Running a marathon is a daunting task, especially if you’re not already an experienced runner. However, with hard work, dedication, and patience, you can successfully run a marathon. Check out this guide on how to prepare for a marathon.
Know your limits
Even if you don’t have existing conditions, consult a doctor before you begin training to discuss possible physical limitations, risks, and healthy training methods. Once you’ve decided to train for a marathon, make sure to leave enough time to properly prepare. Be realistic—if you’re not a very active person or you have never gone running, getting your body ready for a marathon will likely take you a year or more. If you run regularly and have competed in shorter races, it may only take you a few months to prepare. Either way, leave enough time between the start of training and the marathon to set yourself up for success.
Plan and train
Start by going on runs three to five days a week. Short distances are fine for these—experienced runners can start with seven to 10 miles, while beginners may want to start out at three to five. Don’t overexert yourself; comfortable paces are best for long-term training and building stamina. Build up your mileage every week but be careful not to overwork your body—keep your week-to-week increases under 10 percent.
Every seven to 10 days, go for a long-distance run. This is to get your body used to running longer distances. You don’t need to run the full 26 miles on these; 10 should do it once you’re ready for it. Listen to your body before going on a full 10-mile run; if you’re a beginner, building up to this distance may take more time. Two to three weeks prior to your race, start to pull back on training and reduce your mileage to allow your body to rest a bit before the big day.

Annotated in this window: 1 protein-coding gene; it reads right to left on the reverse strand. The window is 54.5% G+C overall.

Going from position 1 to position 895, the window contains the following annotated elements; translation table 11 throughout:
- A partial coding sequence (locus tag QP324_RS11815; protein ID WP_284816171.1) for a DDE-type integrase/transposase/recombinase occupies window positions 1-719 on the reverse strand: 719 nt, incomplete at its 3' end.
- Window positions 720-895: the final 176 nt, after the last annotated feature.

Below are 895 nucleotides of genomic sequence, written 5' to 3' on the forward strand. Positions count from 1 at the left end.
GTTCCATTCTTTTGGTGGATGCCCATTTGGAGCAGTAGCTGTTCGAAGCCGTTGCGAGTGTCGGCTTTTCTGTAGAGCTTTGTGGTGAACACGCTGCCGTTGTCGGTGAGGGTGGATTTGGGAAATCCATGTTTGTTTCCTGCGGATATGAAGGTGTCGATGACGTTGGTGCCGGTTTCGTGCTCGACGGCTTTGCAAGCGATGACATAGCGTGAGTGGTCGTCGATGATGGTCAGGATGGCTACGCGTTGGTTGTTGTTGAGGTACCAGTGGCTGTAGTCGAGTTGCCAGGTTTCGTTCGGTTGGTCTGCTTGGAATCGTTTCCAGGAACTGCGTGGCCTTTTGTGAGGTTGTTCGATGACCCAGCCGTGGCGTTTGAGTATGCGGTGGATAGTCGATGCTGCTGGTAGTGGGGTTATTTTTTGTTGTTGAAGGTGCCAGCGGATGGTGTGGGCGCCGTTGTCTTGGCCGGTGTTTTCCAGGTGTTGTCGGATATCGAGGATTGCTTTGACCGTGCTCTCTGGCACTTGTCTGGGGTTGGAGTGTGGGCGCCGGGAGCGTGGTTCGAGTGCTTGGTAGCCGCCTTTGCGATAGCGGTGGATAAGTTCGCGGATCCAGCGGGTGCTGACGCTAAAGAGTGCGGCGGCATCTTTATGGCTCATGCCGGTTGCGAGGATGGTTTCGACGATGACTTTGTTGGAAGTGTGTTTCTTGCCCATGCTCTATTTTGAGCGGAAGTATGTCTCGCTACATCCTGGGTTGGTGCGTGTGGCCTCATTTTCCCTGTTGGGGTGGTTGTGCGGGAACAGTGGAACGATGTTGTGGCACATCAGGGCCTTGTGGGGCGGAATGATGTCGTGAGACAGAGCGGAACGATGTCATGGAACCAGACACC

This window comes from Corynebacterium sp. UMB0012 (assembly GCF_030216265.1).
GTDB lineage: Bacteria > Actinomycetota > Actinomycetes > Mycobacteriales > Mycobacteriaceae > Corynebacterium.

Make sure to always stay hydrated, especially on your runs. Drink water throughout the day and take a large water bottle with you on the run. This will minimize cramping and aid in recovery time. Eat healthily while you train, too. Provide your body with all the nutrients it needs to function at its healthiest. Don’t avoid carbs! Runners need carbs to keep them going on long-distance runs.
Most importantly, give your body time to rest. Training is important to overall success in marathon running, but without time to rest and heal, your body will be more susceptible to injuries.
Some injuries are preventable if you prepare for them. First and foremost, make sure to stretch before and after running. Stretching just enough to heat your muscles a bit without overextending them can help prevent muscle injuries. Stretching after your run can prevent extreme muscle soreness and increase your flexibility. For a little extra muscle support, get a pair of compression socks. These are known to help runners with muscle soreness, swelling problems, and much more.
Another thing to watch out for is chafing—it can really put a damper on training and on your big race. Plan in advance and find an anti-chafing method that works for you. Some people find skin lubricant helpful, and others simply use tight-fitting clothing. You’ll also want to get the right shoes. If your shoes aren’t built for running, they could give you blisters and even lead to injury. Caring for your feet is crucial to success in marathon running, so invest in a pair of running shoes that supports you.